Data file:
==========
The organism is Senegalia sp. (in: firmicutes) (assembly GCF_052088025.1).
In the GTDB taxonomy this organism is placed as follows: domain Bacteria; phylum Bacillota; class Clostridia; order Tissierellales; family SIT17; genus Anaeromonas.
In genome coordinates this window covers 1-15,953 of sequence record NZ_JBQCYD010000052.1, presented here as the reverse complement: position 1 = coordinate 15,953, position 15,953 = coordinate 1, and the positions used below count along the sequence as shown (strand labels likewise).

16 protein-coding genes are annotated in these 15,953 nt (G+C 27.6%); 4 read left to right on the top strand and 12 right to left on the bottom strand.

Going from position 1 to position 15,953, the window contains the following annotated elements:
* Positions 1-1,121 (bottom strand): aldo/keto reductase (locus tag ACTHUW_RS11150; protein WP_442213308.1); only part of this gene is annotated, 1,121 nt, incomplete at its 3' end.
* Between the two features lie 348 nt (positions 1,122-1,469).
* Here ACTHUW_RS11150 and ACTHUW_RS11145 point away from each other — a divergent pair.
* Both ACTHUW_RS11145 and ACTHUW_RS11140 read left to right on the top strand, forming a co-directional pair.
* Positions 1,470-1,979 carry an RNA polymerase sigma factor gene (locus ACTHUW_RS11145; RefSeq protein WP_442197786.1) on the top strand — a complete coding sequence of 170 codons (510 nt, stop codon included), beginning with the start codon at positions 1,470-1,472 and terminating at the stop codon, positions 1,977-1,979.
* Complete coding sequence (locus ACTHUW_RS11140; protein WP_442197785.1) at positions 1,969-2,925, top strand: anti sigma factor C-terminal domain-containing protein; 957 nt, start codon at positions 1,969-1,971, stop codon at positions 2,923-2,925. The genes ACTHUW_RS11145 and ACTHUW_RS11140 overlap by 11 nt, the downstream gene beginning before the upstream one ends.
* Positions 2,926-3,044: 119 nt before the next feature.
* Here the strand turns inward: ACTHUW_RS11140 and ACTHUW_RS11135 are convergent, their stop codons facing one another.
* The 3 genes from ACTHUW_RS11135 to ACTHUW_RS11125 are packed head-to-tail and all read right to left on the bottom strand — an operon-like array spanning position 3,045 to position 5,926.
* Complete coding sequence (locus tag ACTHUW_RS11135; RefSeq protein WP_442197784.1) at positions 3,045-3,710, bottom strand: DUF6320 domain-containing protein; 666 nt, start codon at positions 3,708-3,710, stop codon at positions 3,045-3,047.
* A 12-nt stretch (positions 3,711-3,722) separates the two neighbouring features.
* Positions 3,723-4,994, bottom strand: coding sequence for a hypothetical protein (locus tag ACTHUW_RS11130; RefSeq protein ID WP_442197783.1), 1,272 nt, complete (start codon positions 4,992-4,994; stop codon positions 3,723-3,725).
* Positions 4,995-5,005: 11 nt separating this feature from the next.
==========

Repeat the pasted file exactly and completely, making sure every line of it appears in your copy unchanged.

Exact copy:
The organism is Senegalia sp. (in: firmicutes) (assembly GCF_052088025.1).
In the GTDB taxonomy this organism is placed as follows: domain Bacteria; phylum Bacillota; class Clostridia; order Tissierellales; family SIT17; genus Anaeromonas.
In genome coordinates this window covers 1-15,953 of sequence record NZ_JBQCYD010000052.1, presented here as the reverse complement: position 1 = coordinate 15,953, position 15,953 = coordinate 1, and the positions used below count along the sequence as shown (strand labels likewise).

16 protein-coding genes are annotated in these 15,953 nt (G+C 27.6%); 4 read left to right on the top strand and 12 right to left on the bottom strand.

Going from position 1 to position 15,953, the window contains the following annotated elements:
* Positions 1-1,121 (bottom strand): aldo/keto reductase (locus tag ACTHUW_RS11150; protein WP_442213308.1); only part of this gene is annotated, 1,121 nt, incomplete at its 3' end.
* Between the two features lie 348 nt (positions 1,122-1,469).
* Here ACTHUW_RS11150 and ACTHUW_RS11145 point away from each other — a divergent pair.
* Both ACTHUW_RS11145 and ACTHUW_RS11140 read left to right on the top strand, forming a co-directional pair.
* Positions 1,470-1,979 carry an RNA polymerase sigma factor gene (locus ACTHUW_RS11145; RefSeq protein WP_442197786.1) on the top strand — a complete coding sequence of 170 codons (510 nt, stop codon included), beginning with the start codon at positions 1,470-1,472 and terminating at the stop codon, positions 1,977-1,979.
* Complete coding sequence (locus ACTHUW_RS11140; protein WP_442197785.1) at positions 1,969-2,925, top strand: anti sigma factor C-terminal domain-containing protein; 957 nt, start codon at positions 1,969-1,971, stop codon at positions 2,923-2,925. The genes ACTHUW_RS11145 and ACTHUW_RS11140 overlap by 11 nt, the downstream gene beginning before the upstream one ends.
* Positions 2,926-3,044: 119 nt before the next feature.
* Here the strand turns inward: ACTHUW_RS11140 and ACTHUW_RS11135 are convergent, their stop codons facing one another.
* The 3 genes from ACTHUW_RS11135 to ACTHUW_RS11125 are packed head-to-tail and all read right to left on the bottom strand — an operon-like array spanning position 3,045 to position 5,926.
* Complete coding sequence (locus tag ACTHUW_RS11135; RefSeq protein WP_442197784.1) at positions 3,045-3,710, bottom strand: DUF6320 domain-containing protein; 666 nt, start codon at positions 3,708-3,710, stop codon at positions 3,045-3,047.
* A 12-nt stretch (positions 3,711-3,722) separates the two neighbouring features.
* Positions 3,723-4,994, bottom strand: coding sequence for a hypothetical protein (locus tag ACTHUW_RS11130; RefSeq protein ID WP_442197783.1), 1,272 nt, complete (start codon positions 4,992-4,994; stop codon positions 3,723-3,725).
* Positions 4,995-5,005: 11 nt separating this feature from the next.